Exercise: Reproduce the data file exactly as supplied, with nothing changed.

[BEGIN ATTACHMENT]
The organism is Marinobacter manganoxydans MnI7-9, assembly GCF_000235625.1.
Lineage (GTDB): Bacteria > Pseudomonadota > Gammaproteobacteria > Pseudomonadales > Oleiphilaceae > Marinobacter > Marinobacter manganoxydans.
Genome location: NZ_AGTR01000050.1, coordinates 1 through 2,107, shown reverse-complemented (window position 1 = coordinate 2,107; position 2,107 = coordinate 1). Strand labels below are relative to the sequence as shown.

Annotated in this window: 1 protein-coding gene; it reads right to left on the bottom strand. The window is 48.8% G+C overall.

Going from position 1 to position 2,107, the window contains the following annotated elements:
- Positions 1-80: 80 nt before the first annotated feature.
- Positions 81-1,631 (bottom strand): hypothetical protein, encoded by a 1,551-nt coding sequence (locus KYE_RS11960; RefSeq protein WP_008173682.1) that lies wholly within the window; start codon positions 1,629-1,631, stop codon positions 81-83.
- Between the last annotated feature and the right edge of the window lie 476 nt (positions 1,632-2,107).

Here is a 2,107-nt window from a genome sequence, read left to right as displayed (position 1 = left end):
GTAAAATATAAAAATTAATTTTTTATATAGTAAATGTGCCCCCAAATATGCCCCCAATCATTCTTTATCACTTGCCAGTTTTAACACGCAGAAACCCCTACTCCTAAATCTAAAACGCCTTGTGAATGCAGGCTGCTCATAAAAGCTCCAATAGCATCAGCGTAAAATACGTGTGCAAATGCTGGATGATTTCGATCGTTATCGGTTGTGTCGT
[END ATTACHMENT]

The organism is Marinobacter manganoxydans MnI7-9, assembly GCF_000235625.1.
Lineage (GTDB): Bacteria > Pseudomonadota > Gammaproteobacteria > Pseudomonadales > Oleiphilaceae > Marinobacter > Marinobacter manganoxydans.
Genome location: NZ_AGTR01000050.1, coordinates 1 through 2,107, shown reverse-complemented (window position 1 = coordinate 2,107; position 2,107 = coordinate 1). Strand labels below are relative to the sequence as shown.

Annotated in this window: 1 protein-coding gene; it reads right to left on the bottom strand. The window is 48.8% G+C overall.

Going from position 1 to position 2,107, the window contains the following annotated elements:
- Positions 1-80: 80 nt before the first annotated feature.
- Positions 81-1,631 (bottom strand): hypothetical protein, encoded by a 1,551-nt coding sequence (locus KYE_RS11960; RefSeq protein WP_008173682.1) that lies wholly within the window; start codon positions 1,629-1,631, stop codon positions 81-83.
- Between the last annotated feature and the right edge of the window lie 476 nt (positions 1,632-2,107).

Here is a 2,107-nt window from a genome sequence, read left to right as displayed (position 1 = left end):
GTAAAATATAAAAATTAATTTTTTATATAGTAAATGTGCCCCCAAATATGCCCCCAATCATTCTTTATCACTTGCCAGTTTTAACACGCAGAAACCCCTACTCCTAAATCTAAAACGCCTTGTGAATGCAGGCTGCTCATAAAAGCTCCAATAGCATCAGCGTAAAATACGTGTGCAAATGCTGGATGATTTCGATCGTTATCGGTTGTGTCGT